I’ve worked for both good managers as well as bad, and it’s true. The best managers believed in an important concept of delegating ownership. Unbeknownst to me at the time, but delegating ownership is an ingenious concept that single-handedly improves productivity almost overnight.
Delegating ownership is a way of encouraging buy-in among your staff. When the staff feel like they “own” a project, most staff members will put much more effort into not only completing the task, but doing it right – the first time. Why? Because ownership of the task is a powerful motivator and one that’s almost impossible to beat.
Ownership means that when the project goes right, the staff gets credit. The owners of the project reap the benefit, not the manager. Good leaders understand what motivates people the most and design their area of influence around those motivators, whatever they might be.
They are smart enough to understand that although the buck might stop with them, they also aren’t the ones actually doing the work. Getting dirty. They aren’t on the ground and summoning up the motivation to keep pushing. Keep grinding, day after day.
Ultimately, their staff does that. Motivated workers produce the best work. And, the best work turns good leaders into great ones.
Oh, and we aren’t all cut out for management!
One sec – I’d be remiss if I didn’t point out something about being “the leader” (or at least in management) that I never realized until I got there.
Like most of us who work in a traditional office, my goal coming out of college was to climb the ranks and become the boss. I started as a low-level programmer, then slowly took on more and more responsibilities until I became a technical lead, which means you’re the guy dishing out assignments and making sure that coding practices are followed and that the code being written isn’t just a pile of crap that barely compiles into something meaningful.
Then, I got the opportunity to direct an entire IT department, as I’ve written about before. Management: It’s not for everybody, especially for those who actually get pushed into it, but that wasn’t the case for me. I wanted the job. I wanted to be the boss, and I quickly realized that management isn’t for me. The crap that managers deal with is ten times as frustrating as before. As a regular staff member, you need to impress a couple of people to get promoted. But as a manager, the number of those people tends to increase, and they are in higher positions within the company, demanding more progress, more efficiency, more production.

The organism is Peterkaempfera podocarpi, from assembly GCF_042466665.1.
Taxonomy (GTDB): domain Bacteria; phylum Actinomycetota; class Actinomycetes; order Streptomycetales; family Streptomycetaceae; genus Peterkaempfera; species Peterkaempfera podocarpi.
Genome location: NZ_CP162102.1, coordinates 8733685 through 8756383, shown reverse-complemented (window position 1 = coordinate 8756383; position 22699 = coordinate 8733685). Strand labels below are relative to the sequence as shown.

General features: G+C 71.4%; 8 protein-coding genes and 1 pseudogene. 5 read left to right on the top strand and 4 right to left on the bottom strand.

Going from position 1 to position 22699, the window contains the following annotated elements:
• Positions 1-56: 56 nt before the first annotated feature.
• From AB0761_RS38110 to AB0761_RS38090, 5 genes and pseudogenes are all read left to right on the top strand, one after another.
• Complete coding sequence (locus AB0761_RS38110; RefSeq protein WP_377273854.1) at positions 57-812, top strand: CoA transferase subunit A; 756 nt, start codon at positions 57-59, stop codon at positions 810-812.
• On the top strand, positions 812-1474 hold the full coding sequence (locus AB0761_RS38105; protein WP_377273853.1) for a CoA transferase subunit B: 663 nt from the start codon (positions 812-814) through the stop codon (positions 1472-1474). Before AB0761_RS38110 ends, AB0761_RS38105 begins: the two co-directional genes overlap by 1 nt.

And not only do senior managers need to be impressed, staff members demand attention. Conflict resolution. Priorities. Missed deadline. Employee A said something that hurt Employee B’s feelings. Employee C didn’t show up for work yesterday, which made Employee D late on her assignment.
In large part, managers are corporate babysitters, dealing with suit-wearing professions on one side and the petty problems of lower-level staff members on the other. If you are cut out for this type of work, bless you – because corporate America needs more good managers. But more times than not, I worked with managers who are only there for the money. They are overly stressed and hate their jobs – and not particularly good at what they do, either. Their heart isn’t in it because they want to be “The Boss“, not accept the responsibilities of management.
Sometimes, it’s better to just DO the work rather than MANAGE it.
What can good leaders do to motivate?
Okay, I think we got it. Good leaders are naturally smart people, but they also know how to delegate and, as a result, motivate. Naturally, those things that motivate people will look different from industry to industry – at least to a degree.
I will leave you with an awesome infographic from Brandeis University about workplace motivation (hint: More and more people at the office are not engaged):
Oh, and P.S.: After publishing this article, it came to my attention that I’m not the only personal finance blogger to have found and mentioned the Farnam Street piece. Mr. Lazy Man cites it in his About page. 🙂
Steve is a 38-year-old early retiree who writes about the intersection of happiness and financial independence. Steve is a regular contributor to MarketWatch, CNBC, and The Ladders. He lives full-time in his 30′ Airstream Classic and travels the country with his wife Courtney and two rescued dogs.